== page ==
That side portion that’s jutting out of the anvil is called the horn. This corn-shaped part is specifically designed to help blacksmiths shape metal pieces into rounded and curved shapes. By putting a hot piece of metal on this area, blacksmiths can use the horn to bend what they’re working with to whatever shape they want. While anvils tend to be around the same strength overall, sometimes designers make the horn a little bit weaker than the face. This is because the horn is used for bending, rather than hammering.

Pritchel Hole

On the opposite side of your anvil, you’re going to see a couple of holes. The smallest of these holes is a relatively tiny, circular hole that’s called the pritchel hole. The purpose of this part is when you’re trying to punch round holes into your metal, you can put a chisel or another tool on there and use it to put a hole into your metal that will be hammered in from above.

Hardy Hole

The other hole is a larger, more rectangular hole that’s used by blacksmiths to hold various tools, such as swages or chisels. Similar to the pritchel hole, the hardy hole lets blacksmiths hold other types of tools onto the anvil as well. These types of tools are sometimes known as hardy tools (or just anvil tools or bottom tools), which can be securely attached directly to the anvil via this hole.

What Should You Look For in an Anvil?

You might think that all anvils are generally the same. In a sense, that’s true. However, there can be some differences that make some anvils superior to other ones. Different anvils, depending on the brand or the manufacturer, can have different features as well. Knowing what to look for can be important so you don’t end up regretting your purchase.

Size and Weight

Perhaps the most obvious thing that will come to your mind is the size and the shape of the anvil. As a beginner blacksmith, you’ll want to ask yourself exactly what you plan to be making in the future. Are you looking to focus on knife forging and making other bladed objects, or do you plan to work on larger projects in the future as well?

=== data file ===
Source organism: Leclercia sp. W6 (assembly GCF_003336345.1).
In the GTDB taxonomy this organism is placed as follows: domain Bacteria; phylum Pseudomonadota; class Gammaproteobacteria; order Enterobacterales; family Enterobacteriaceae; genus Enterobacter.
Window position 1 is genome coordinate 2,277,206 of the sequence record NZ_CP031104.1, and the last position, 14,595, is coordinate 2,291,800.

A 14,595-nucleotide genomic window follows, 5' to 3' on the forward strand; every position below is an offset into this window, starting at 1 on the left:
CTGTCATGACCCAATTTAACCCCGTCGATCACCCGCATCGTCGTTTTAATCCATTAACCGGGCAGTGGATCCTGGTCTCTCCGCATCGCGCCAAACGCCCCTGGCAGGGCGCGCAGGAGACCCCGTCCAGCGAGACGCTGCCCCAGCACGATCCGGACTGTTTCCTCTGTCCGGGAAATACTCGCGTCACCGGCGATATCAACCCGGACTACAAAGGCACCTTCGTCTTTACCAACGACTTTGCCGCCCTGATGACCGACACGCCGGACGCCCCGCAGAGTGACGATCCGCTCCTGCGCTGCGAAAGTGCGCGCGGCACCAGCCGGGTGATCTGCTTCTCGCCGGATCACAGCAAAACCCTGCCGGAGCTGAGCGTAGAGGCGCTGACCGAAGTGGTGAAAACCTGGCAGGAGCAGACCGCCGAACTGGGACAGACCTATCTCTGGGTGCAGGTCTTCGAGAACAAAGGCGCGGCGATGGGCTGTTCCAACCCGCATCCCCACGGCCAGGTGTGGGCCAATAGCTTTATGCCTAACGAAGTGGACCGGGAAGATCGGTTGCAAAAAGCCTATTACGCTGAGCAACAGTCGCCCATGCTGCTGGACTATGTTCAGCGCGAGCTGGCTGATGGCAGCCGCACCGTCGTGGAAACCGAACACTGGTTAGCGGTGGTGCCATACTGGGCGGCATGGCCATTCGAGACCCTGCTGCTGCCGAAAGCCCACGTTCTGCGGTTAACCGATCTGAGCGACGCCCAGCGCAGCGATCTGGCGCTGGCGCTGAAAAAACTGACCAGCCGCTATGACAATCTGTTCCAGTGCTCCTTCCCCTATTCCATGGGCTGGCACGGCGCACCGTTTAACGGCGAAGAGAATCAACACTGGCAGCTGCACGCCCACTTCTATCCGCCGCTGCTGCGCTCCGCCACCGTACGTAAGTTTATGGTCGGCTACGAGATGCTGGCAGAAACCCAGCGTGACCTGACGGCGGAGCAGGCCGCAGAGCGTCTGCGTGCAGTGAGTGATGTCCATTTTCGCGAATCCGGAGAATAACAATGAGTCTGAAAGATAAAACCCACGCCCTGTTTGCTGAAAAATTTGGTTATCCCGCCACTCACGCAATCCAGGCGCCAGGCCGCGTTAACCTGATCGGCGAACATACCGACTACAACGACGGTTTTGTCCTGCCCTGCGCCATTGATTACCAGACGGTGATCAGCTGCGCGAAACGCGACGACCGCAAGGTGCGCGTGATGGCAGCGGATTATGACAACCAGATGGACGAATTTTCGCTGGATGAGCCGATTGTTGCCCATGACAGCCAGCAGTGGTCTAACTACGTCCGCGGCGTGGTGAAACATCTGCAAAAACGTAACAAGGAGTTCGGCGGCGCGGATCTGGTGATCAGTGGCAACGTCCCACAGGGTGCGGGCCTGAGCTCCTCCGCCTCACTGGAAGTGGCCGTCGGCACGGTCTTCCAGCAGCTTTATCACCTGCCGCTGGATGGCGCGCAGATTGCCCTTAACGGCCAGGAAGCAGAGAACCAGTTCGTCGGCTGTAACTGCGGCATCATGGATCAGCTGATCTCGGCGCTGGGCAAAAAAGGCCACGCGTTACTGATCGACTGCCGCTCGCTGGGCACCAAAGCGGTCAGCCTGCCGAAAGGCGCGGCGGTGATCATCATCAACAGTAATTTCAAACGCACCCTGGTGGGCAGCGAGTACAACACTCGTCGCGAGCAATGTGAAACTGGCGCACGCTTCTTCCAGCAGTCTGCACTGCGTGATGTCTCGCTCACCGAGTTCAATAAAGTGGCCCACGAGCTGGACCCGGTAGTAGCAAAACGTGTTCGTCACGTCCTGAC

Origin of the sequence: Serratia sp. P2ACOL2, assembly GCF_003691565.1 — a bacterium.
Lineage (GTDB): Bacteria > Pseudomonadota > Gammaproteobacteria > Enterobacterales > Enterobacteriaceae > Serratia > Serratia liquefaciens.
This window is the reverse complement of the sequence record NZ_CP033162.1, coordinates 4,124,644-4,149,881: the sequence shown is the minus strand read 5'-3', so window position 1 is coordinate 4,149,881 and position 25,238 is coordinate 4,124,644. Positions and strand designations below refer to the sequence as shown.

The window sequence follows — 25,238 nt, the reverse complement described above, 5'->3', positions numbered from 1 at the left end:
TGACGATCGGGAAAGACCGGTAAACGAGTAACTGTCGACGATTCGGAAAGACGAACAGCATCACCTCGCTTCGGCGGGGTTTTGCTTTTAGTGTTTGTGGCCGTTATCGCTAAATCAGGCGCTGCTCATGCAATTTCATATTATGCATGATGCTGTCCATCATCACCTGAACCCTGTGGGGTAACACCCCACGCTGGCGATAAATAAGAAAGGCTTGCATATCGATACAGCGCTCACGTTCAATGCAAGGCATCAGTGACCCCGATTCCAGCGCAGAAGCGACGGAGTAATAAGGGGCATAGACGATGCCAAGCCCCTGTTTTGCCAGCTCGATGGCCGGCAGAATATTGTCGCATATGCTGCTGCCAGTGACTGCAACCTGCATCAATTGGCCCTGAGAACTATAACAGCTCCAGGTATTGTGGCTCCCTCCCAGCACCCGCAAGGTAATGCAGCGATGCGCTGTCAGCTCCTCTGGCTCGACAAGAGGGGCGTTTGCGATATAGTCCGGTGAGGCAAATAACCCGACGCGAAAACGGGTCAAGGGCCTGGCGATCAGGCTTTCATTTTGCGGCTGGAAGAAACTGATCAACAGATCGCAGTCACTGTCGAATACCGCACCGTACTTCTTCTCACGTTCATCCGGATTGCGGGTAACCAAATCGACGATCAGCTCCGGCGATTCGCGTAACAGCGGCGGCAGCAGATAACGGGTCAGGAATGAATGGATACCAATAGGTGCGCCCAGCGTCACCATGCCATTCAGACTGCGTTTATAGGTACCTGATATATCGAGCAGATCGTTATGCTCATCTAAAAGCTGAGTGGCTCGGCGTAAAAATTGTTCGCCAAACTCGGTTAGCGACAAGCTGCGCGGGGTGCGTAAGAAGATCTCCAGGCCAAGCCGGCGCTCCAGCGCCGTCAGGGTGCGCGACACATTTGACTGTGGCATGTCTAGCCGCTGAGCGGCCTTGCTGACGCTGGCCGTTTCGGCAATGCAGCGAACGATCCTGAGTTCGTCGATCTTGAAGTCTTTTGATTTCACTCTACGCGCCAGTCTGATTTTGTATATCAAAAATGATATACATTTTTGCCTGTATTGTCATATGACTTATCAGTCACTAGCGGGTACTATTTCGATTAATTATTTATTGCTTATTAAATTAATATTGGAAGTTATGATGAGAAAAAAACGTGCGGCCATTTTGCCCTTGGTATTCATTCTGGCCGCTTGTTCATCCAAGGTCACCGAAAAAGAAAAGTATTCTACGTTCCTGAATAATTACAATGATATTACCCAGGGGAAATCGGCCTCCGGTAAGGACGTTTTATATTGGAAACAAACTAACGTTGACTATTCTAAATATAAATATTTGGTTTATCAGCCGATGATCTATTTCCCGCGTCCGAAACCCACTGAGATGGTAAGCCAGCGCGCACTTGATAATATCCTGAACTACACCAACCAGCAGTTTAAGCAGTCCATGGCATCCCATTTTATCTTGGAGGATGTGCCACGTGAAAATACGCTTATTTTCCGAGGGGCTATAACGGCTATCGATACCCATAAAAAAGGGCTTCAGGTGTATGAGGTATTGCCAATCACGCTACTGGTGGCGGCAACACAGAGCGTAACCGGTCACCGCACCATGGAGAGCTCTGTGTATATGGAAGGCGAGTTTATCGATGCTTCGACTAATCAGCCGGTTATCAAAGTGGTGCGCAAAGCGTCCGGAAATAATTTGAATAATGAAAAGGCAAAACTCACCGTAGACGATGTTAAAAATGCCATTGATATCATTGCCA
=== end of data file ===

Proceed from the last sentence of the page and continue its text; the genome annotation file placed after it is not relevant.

For most beginners, having a smaller anvil is most appropriate. Smaller anvils are less heavy, which makes it easier to move if you’re on the go. They also take up less space in your forging area, making your workspace less cluttered.

Material

Believe it or not, not all anvils are made from the same material. This can make a major difference when you’re trying to work on a project. Most anvils these days are made either from steel or iron, although there are some more exotic options as well. Cast iron anvils tend to be inferior to their steel counterparts since iron can be a little bit more brittle. At the same time, iron anvils tend to have a lot of rebound when you hit them with a hammer or other instrument.

Steel, on the other hand, has less of a rebound when you strike it. At the same time, steel has become pretty much the go-to anvil material for most blacksmiths. As such, you’re going to have the most variety when it comes to choosing steel anvils since most manufacturers are going to have at least one type of steel anvil available to choose from, if not more.

There are also some more exotic options out there. Stone or bronze anvils can be bought as well, although you’re going to have to look quite a bit to find them. However, for beginner blacksmiths, I generally recommend you avoid these types until you’re more experienced. While its fun to use something a bit more exotic, especially since it gives a different vibe, sticking to something simpler is what I’d recommend while you’re just getting started.